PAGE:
On a sunny Sunday in January, we drove up to the triangolo Lariano – the peninsula jutting into y-shaped Lake Como, whose tip is Bellagio. It’s an area famous in Italian bike racing history (there’s even a church dedicated to cycling, with relics of famous racers – including their bikes) As we drove, part of the road was stencilled with Muro di Sormano, over and over again. We had never heard of this, and thought it must refer to some ancient ruin of a Roman or medieval wall.
After lunch at the top of the hill in Colma, we noticed a tourism signpost for “Muro di Sormano – 2 km” with an estimated walking time of two hours. This seemed like a lot of time to cover two kilometers. So we started walking down the very steep slope of a newly-paved road, which was painted with altitude markers and stencils of local plants, and viewing spots where you could look out and identify the mountain peaks all around. More mysterious were the large quotations from Italian cyclists, painted on the ground so as to be read from the bottom up.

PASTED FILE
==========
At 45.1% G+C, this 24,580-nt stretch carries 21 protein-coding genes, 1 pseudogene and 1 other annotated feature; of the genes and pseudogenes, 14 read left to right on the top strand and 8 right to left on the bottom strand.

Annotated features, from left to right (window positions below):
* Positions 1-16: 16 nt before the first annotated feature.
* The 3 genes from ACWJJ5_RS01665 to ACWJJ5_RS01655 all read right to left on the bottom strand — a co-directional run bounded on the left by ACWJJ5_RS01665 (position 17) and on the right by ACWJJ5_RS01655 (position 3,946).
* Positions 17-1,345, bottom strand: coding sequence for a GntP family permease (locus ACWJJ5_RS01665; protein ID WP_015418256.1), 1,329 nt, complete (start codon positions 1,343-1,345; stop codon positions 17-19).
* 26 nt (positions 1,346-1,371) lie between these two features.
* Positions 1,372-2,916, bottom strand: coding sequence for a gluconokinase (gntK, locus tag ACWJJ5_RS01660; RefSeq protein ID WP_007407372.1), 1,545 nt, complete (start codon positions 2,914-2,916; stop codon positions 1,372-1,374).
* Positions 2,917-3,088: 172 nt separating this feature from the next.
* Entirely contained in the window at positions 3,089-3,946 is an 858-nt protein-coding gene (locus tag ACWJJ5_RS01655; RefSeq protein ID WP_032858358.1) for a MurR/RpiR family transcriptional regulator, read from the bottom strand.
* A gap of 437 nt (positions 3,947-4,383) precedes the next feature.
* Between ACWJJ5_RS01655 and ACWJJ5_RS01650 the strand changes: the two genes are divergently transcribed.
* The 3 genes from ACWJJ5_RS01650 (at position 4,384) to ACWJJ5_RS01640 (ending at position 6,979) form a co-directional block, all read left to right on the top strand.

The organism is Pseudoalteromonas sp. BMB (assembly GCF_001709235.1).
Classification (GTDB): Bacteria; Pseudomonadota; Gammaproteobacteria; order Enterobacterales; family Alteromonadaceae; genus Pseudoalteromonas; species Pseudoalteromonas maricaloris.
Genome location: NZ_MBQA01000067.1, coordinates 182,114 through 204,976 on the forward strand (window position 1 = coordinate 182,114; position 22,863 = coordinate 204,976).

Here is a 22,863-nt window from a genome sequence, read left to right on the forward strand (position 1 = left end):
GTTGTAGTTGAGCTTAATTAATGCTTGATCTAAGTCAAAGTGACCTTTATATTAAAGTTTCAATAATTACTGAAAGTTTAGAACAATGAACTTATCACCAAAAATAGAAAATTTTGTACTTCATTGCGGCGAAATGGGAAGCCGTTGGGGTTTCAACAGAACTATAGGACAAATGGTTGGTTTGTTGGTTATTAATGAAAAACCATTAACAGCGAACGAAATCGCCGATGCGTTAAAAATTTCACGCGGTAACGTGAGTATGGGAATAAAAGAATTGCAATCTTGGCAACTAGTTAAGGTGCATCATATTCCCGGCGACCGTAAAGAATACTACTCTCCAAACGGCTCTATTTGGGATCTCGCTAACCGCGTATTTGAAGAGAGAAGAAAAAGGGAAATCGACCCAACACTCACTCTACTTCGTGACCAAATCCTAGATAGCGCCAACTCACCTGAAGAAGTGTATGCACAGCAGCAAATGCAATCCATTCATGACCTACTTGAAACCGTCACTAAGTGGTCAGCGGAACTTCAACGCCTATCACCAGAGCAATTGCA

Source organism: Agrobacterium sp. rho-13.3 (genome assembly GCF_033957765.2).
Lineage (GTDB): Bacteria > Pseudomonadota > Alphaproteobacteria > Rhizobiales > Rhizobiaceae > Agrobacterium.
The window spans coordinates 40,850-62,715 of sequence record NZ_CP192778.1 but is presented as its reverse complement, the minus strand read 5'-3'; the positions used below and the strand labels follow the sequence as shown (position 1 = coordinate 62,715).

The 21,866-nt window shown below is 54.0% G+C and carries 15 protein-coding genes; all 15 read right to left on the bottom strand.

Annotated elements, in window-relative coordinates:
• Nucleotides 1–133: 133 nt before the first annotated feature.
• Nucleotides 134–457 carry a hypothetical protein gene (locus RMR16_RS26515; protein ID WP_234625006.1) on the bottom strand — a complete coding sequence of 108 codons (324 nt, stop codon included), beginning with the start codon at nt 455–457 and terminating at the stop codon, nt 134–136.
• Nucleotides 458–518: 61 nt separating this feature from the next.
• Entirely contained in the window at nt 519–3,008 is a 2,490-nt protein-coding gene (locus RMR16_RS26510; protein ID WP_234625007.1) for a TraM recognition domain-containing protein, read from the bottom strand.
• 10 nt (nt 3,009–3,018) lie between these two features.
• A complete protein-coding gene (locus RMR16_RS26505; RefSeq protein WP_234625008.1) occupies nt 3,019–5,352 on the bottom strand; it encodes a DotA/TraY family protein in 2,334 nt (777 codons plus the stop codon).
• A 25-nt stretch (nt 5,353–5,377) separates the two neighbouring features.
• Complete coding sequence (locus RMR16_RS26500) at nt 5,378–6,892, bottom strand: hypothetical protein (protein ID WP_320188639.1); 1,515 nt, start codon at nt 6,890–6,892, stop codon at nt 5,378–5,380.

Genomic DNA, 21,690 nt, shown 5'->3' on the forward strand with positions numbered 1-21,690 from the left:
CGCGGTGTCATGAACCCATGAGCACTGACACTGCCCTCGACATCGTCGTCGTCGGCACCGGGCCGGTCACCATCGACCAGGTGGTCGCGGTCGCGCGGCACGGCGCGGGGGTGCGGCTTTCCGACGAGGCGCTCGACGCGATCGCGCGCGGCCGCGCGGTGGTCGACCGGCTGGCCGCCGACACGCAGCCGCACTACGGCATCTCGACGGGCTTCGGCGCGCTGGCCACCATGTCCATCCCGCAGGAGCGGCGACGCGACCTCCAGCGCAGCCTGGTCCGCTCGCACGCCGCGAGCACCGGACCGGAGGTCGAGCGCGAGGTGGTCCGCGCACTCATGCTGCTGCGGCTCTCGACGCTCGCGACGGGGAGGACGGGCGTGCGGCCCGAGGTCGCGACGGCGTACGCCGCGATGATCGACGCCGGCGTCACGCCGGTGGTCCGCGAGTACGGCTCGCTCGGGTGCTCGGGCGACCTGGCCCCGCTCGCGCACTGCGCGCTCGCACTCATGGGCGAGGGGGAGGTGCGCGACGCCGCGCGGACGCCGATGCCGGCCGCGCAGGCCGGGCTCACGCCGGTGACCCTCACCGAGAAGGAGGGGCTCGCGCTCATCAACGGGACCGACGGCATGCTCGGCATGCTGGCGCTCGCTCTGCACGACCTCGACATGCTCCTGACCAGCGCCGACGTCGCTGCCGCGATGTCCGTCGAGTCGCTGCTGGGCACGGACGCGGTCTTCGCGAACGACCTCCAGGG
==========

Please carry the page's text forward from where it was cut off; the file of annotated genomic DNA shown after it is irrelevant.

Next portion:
We ran into a local couple who were happy to tell us all about it. I love hearing stories from people like this, who have been in a place forever and known every inch of it for decades. Myself, I have a breadth of knowledge about many parts of the world, but I will never have the depth of knowledge that comes with being deeply, permanently rooted in your native soil. I’m not sure I would trade, but I do enjoy seeing the other side.
As they explained, the “wall” of Sormano is the road itself. It used to be part of the Giro di Lombardia (and maybe the Giro d’Italia). Because of its steep grade, the cyclists perceived it as a wall. Which doesn’t appear to have stopped them – in one part of the video you can see what are apparently the record times for covering this damn-near-vertical distance.